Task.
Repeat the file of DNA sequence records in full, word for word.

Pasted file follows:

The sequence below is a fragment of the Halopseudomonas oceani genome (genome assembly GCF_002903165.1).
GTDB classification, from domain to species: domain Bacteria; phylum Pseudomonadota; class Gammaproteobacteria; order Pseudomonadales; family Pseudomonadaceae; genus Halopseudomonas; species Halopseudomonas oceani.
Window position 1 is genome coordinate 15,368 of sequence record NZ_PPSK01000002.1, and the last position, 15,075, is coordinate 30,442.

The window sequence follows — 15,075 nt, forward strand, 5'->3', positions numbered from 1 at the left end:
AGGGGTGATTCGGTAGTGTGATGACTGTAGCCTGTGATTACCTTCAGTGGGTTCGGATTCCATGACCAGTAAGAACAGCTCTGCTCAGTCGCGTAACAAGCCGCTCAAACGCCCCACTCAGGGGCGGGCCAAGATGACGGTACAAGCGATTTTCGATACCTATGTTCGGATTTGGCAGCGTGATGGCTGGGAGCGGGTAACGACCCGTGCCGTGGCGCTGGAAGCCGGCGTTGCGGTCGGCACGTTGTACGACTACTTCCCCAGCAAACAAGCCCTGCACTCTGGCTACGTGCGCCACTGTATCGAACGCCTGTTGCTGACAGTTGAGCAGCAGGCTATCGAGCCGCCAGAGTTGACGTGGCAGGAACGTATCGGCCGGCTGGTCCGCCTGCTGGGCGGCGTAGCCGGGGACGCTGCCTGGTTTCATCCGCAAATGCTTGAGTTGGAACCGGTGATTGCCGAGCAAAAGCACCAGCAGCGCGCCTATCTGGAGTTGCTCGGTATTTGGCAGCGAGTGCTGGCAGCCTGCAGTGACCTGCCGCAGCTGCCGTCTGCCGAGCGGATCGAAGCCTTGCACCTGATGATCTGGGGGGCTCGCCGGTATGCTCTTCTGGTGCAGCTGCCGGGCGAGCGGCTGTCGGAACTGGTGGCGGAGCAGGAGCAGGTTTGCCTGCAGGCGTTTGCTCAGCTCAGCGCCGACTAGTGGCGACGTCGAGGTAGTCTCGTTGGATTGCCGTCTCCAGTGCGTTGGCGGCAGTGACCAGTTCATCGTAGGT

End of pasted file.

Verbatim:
The sequence below is a fragment of the Halopseudomonas oceani genome (genome assembly GCF_002903165.1).
GTDB classification, from domain to species: domain Bacteria; phylum Pseudomonadota; class Gammaproteobacteria; order Pseudomonadales; family Pseudomonadaceae; genus Halopseudomonas; species Halopseudomonas oceani.
Window position 1 is genome coordinate 15,368 of sequence record NZ_PPSK01000002.1, and the last position, 15,075, is coordinate 30,442.

The window sequence follows — 15,075 nt, forward strand, 5'->3', positions numbered from 1 at the left end:
AGGGGTGATTCGGTAGTGTGATGACTGTAGCCTGTGATTACCTTCAGTGGGTTCGGATTCCATGACCAGTAAGAACAGCTCTGCTCAGTCGCGTAACAAGCCGCTCAAACGCCCCACTCAGGGGCGGGCCAAGATGACGGTACAAGCGATTTTCGATACCTATGTTCGGATTTGGCAGCGTGATGGCTGGGAGCGGGTAACGACCCGTGCCGTGGCGCTGGAAGCCGGCGTTGCGGTCGGCACGTTGTACGACTACTTCCCCAGCAAACAAGCCCTGCACTCTGGCTACGTGCGCCACTGTATCGAACGCCTGTTGCTGACAGTTGAGCAGCAGGCTATCGAGCCGCCAGAGTTGACGTGGCAGGAACGTATCGGCCGGCTGGTCCGCCTGCTGGGCGGCGTAGCCGGGGACGCTGCCTGGTTTCATCCGCAAATGCTTGAGTTGGAACCGGTGATTGCCGAGCAAAAGCACCAGCAGCGCGCCTATCTGGAGTTGCTCGGTATTTGGCAGCGAGTGCTGGCAGCCTGCAGTGACCTGCCGCAGCTGCCGTCTGCCGAGCGGATCGAAGCCTTGCACCTGATGATCTGGGGGGCTCGCCGGTATGCTCTTCTGGTGCAGCTGCCGGGCGAGCGGCTGTCGGAACTGGTGGCGGAGCAGGAGCAGGTTTGCCTGCAGGCGTTTGCTCAGCTCAGCGCCGACTAGTGGCGACGTCGAGGTAGTCTCGTTGGATTGCCGTCTCCAGTGCGTTGGCGGCAGTGACCAGTTCATCGTAGGT